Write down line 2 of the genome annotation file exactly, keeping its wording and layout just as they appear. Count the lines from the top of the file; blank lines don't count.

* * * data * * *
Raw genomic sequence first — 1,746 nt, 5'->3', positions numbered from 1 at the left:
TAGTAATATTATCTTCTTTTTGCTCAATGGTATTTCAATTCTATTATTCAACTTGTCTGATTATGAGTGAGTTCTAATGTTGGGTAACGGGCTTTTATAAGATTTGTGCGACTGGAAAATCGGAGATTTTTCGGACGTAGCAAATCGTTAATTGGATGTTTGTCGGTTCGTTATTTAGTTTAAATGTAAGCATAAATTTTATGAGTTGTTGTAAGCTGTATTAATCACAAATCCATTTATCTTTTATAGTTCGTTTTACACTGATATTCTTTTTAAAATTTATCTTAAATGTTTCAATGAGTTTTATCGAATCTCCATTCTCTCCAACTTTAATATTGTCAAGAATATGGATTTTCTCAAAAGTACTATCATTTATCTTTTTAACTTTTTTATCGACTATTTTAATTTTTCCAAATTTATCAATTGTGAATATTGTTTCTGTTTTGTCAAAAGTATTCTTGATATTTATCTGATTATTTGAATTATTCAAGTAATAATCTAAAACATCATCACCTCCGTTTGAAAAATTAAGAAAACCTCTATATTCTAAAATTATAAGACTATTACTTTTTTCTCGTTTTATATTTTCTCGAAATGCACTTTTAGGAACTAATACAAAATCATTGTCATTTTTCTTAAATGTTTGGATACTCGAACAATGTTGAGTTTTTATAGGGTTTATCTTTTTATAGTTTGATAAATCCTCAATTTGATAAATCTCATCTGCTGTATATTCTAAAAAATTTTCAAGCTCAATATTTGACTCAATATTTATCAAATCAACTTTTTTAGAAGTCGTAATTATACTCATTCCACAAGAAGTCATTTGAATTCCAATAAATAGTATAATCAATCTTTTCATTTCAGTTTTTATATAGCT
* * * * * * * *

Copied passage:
TAGTAATATTATCTTCTTTTTGCTCAATGGTATTTCAATTCTATTATTCAACTTGTCTGATTATGAGTGAGTTCTAATGTTGGGTAACGGGCTTTTATAAGATTTGTGCGACTGGAAAATCGGAGATTTTTCGGACGTAGCAAATCGTTAATTGGATGTTTGTCGGTTCGTTATTTAGTTTAAATGTAAGCATAAATTTTATGAGTTGTTGTAAGCTGTATTAATCACAAATCCATTTATCTTTTATAGTTCGTTTTACACTGATATTCTTTTTAAAATTTATCTTAAATGTTTCAATGAGTTTTATCGAATCTCCATTCTCTCCAACTTTAATATTGTCAAGAATATGGATTTTCTCAAAAGTACTATCATTTATCTTTTTAACTTTTTTATCGACTATTTTAATTTTTCCAAATTTATCAATTGTGAATATTGTTTCTGTTTTGTCAAAAGTATTCTTGATATTTATCTGATTATTTGAATTATTCAAGTAATAATCTAAAACATCATCACCTCCGTTTGAAAAATTAAGAAAACCTCTATATTCTAAAATTATAAGACTATTACTTTTTTCTCGTTTTATATTTTCTCGAAATGCACTTTTAGGAACTAATACAAAATCATTGTCATTTTTCTTAAATGTTTGGATACTCGAACAATGTTGAGTTTTTATAGGGTTTATCTTTTTATAGTTTGATAAATCCTCAATTTGATAAATCTCATCTGCTGTATATTCTAAAAAATTTTCAAGCTCAATATTTGACTCAATATTTATCAAATCAACTTTTTTAGAAGTCGTAATTATACTCATTCCACAAGAAGTCATTTGAATTCCAATAAATAGTATAATCAATCTTTTCATTTCAGTTTTTATATAGCT